PITTSTON – The two candidates running for district judge in the Greater Pittston Area told Newswatch 16 that they stand behind the messages in their defensive political advertisements, which started running on TV and radio stations in the area this week.
There are small signs in front yards and big billboards along busy streets in Pittston, but residents inside Anthracite Apartments said that new political ads have caught their attention, just one week before election day.
“I just seen the nasty ads a couple days ago and I don’t like it,” said Donna Cerza. “I don’t think you should put anybody down.”
Girard Mecadon’s advertisement claimed that his opponent, Alexandra Kokura, does not have enough experience to be a district judge.
“What about her family’s hiring shenanigans at Pittston Area? Good for students and taxpayers, or good for Kokura,” said the advertisement.
Kokura said she had to fire back with her own new political advertisement.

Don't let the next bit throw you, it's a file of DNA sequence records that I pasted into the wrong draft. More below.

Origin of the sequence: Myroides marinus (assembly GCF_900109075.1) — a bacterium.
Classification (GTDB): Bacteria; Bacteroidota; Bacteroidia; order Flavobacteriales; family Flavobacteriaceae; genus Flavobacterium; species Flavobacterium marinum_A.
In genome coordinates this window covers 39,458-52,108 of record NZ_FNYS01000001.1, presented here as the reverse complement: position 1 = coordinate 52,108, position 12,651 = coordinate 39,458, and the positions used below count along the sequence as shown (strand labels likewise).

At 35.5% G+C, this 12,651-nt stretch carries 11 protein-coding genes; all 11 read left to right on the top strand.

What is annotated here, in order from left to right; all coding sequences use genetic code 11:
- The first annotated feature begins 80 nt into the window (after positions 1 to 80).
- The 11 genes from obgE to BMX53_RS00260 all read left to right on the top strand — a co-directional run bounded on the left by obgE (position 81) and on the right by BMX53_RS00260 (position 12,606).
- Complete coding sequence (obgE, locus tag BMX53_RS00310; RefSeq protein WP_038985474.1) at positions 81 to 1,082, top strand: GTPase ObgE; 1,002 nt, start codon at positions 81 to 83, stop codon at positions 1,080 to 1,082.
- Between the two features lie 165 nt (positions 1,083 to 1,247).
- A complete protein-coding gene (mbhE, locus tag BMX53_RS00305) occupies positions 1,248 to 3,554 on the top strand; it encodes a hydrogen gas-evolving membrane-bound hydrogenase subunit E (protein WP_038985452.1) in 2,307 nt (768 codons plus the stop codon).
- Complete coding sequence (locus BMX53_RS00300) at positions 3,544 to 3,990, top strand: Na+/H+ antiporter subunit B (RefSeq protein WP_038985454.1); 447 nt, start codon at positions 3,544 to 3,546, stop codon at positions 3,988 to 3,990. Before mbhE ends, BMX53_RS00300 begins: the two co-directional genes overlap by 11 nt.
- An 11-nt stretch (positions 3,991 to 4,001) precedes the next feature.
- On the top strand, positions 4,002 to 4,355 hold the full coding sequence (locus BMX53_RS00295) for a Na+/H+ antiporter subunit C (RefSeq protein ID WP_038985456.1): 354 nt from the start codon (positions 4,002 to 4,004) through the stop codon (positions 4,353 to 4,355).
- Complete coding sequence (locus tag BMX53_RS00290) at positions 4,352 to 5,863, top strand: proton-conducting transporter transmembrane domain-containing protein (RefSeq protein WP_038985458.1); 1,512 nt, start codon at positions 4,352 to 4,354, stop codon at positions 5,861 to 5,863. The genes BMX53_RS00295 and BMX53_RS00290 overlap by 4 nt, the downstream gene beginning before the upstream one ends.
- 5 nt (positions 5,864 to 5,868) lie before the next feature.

“Jerry Mecadon hired the same political consultant that ran the corrupt judges’ campaigns. Mecadon’s advisers have even followed and secretly recorded Alexandra Kokura in an effort to smear her reputation,” said the advertisement.
At his law office in Pittston, Mecadon told Newswatch 16 that he stands behind the message in the advertisement.
“I don’t agree with the ad at all. I think it’s inaccurate. I think it’s sad that “Kids for Cash” is being brought back up again for something I certainly have nothing to do with,” said Mecadon.
In nearby Duryea, Kokura said that she could not ignore Mecadon’s accusations, as she was handing out candy to trick-or-treaters.
“I think you have to step away from the negativity. It was something like I said, I was disappointed that it took that turn, but at the end of the day, you have to respond to it,” said Kokura. “You have to be accountable and let the voters know what’s going on.”
Writers at PoliticsPA.com said that the campaigning in Pittston is one of the “Top 13 most interesting PA races of 2013”.
Some people who plan to cast their ballots in Pittston next week told Newswatch 16 that they believe the new ads are too negative and even confusing.
“I know I’m turned off. I do vote but, sometimes I think, who do you vote for? What do you do,” said Reba Emil.